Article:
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  • Early rice paddy art in Inakadate Village, 1994
  • Momo Taro (2017)
  • “ONE FOR ALL, ALL FOR ONE” (2020)

November 2020

Rice Paddy Art


The thriving agricultural village of Inakadate in Aomori Prefecture is the location of an unusual event in which rice paddies serve as canvases for enormous works of nature-made art.

Early rice paddy art in Inakadate Village, 1994

In spring, the mirror-like paddies filled with water reflect the blue of the sky. In early summer, there is the radiant green of the rice plants, already growing vigorously since planting in spring. The paddies in autumn have a golden sparkle as the tops of the plants droop under the weight of the rice grains before harvesting. The appearance of rice paddies changes over the year, conveying the arrival of the seasons and delighting the eyes.

Recently, rice paddy art events, in which pictures are drawn using the different and changing colors of rice plants as “paints” and rice paddies as “canvases,” have spread across Japan, attracting many visitors.

The birthplace of rice paddy art is Inakadate Village in Aomori Prefecture. In 1981, evidence of rice production roughly 2,100 years ago was found in Inakadate Village, which is located in the middle of the Tsugaru plains. The area is covered with snow throughout the winter, and the village attracted attention at the time as the northernmost place for rice production in Japan. Blessed with productive land, the village has managed to harvest the largest amount of rice per area in Japan time after time.

Drawing on its rice-growing history, Inakadate Village offered a rice-producing experience as part of classes at the elementary school, using the same rice plant that was cultivated in ancient times. This ancient rice is different from the rice plant cultivated across Japan today, with some of its leaves being purple or yellow. From this color difference, the village office had an idea to draw Japanese characters and pictures in the paddies using the plants’ different colors, and held the first “exhibition” in 1993.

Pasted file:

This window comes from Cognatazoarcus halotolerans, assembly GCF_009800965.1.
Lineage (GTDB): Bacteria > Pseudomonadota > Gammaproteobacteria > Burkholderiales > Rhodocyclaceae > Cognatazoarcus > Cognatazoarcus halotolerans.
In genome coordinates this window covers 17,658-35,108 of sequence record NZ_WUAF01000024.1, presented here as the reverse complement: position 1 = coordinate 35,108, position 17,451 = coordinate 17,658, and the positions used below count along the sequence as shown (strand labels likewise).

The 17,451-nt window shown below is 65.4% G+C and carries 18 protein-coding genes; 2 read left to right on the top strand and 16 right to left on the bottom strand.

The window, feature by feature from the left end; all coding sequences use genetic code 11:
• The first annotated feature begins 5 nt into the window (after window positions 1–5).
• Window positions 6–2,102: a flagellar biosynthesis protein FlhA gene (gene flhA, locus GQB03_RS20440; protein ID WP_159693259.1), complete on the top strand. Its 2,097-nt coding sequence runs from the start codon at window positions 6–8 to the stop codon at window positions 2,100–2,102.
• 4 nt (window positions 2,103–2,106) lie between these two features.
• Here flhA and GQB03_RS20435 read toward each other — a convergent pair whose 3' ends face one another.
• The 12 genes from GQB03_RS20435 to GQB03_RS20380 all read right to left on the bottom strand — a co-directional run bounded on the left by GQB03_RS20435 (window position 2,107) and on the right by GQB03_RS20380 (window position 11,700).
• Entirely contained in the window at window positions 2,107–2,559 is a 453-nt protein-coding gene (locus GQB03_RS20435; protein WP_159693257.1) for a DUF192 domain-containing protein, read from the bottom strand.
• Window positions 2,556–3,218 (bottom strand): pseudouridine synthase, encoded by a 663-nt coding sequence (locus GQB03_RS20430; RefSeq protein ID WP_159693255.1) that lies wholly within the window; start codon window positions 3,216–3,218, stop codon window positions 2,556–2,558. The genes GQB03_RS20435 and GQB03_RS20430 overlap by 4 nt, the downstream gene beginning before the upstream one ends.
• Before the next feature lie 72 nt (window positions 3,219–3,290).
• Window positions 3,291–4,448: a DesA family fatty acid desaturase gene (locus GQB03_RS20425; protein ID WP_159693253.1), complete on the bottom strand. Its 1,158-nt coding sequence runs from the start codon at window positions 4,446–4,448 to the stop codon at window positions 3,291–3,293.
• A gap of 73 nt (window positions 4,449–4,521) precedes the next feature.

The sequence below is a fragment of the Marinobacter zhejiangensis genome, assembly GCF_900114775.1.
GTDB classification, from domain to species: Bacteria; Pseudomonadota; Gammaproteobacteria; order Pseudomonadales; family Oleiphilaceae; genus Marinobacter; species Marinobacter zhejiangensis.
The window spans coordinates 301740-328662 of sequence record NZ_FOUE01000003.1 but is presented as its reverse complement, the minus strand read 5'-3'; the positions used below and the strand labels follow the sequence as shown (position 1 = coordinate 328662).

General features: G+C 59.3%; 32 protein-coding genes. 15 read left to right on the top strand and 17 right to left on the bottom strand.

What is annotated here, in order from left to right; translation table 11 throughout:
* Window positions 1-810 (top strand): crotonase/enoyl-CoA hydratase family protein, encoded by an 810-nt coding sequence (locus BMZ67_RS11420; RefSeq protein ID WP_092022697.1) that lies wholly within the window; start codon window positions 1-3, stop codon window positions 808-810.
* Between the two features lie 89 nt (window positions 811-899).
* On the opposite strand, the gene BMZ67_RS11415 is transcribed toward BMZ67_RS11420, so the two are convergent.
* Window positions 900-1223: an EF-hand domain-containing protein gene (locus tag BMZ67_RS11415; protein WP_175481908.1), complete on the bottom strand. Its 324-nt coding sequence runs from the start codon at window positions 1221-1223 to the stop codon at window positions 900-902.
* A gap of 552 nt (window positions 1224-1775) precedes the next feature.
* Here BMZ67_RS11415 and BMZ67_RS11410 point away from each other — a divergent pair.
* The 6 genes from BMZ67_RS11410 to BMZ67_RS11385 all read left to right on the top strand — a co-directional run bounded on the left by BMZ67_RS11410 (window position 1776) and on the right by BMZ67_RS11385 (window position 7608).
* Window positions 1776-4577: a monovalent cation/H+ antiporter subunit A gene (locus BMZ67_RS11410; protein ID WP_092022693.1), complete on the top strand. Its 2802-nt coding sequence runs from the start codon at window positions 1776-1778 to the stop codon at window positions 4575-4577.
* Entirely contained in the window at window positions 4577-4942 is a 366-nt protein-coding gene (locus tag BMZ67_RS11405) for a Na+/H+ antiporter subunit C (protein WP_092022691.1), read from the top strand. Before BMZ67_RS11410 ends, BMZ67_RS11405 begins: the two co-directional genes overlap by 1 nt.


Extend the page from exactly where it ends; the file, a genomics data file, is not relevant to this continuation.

For the first few years they created simple artworks such as messages and a depiction of Mount Iwaki, a symbol of Aomori Prefecture. Gradually they started to take on the challenge of creating more complex patterns, and for the 11th event in 2003 created the Mona Lisa. However, when viewed from above, their Mona Lisa looked a little chubby. To fix this, a draft was created that corrected the perspective, and using computer modeling, a method was established to drive piles into the rice paddy according to the plan, planting rice plants in the appropriate sections. Using this method, it became possible to create increasingly elaborate pictures and realistic rice paddy art was born.

The high level of reproduction can be proved by the request for the creation of rice paddy art for movie advertising by Disney in 2015, and in the same year stunning rice paddy art was also created for Star Wars: The Force Awakens. News agencies picked up the story, and the following year the village appeared in several Japanese movies and TV shows. About 350,000 people came to visit the village, which has a population of just 8,000, to view the art.

Momo Taro (2017)

However, as this is art made from natural processes, there are elements that cannot be controlled. According to Suzuki Toru, a member of staff in the Inakadate Village Tourism Planning Section, “In recent years, the color of the rice plant leaves has changed as the temperatures in summer have increased, and this had led to cases where parts of characters or pictures couldn’t be drawn and are missing.”

The best time to see the rice paddy art of Inakadate Village is from the middle of July until the middle of August when the rice plants grow tightly together. Some of the art is set up so that visitors can see changes in the picture from the emergence of ears of rice grains and changes in leaf colors later on.

Suzuki says, “Thanks to the rice paddy art, the name of this small village has come to be known even overseas. Using rice paddy art as an opportunity, I hope we can come up with ways in the future for visitors to enjoy the village’s specialties: our nature, rice, apples and strawberries.”

In 2020, all planting experience tours and viewings were canceled due to COVID-19, but the message “ONE FOR ALL, ALL FOR ONE” was etched into the rice paddies. Without a doubt, the rice paddy art of Inakadate Village, with its long history of rice production, will also continue long into the future.

Changes in patterns associated with the changing of the seasons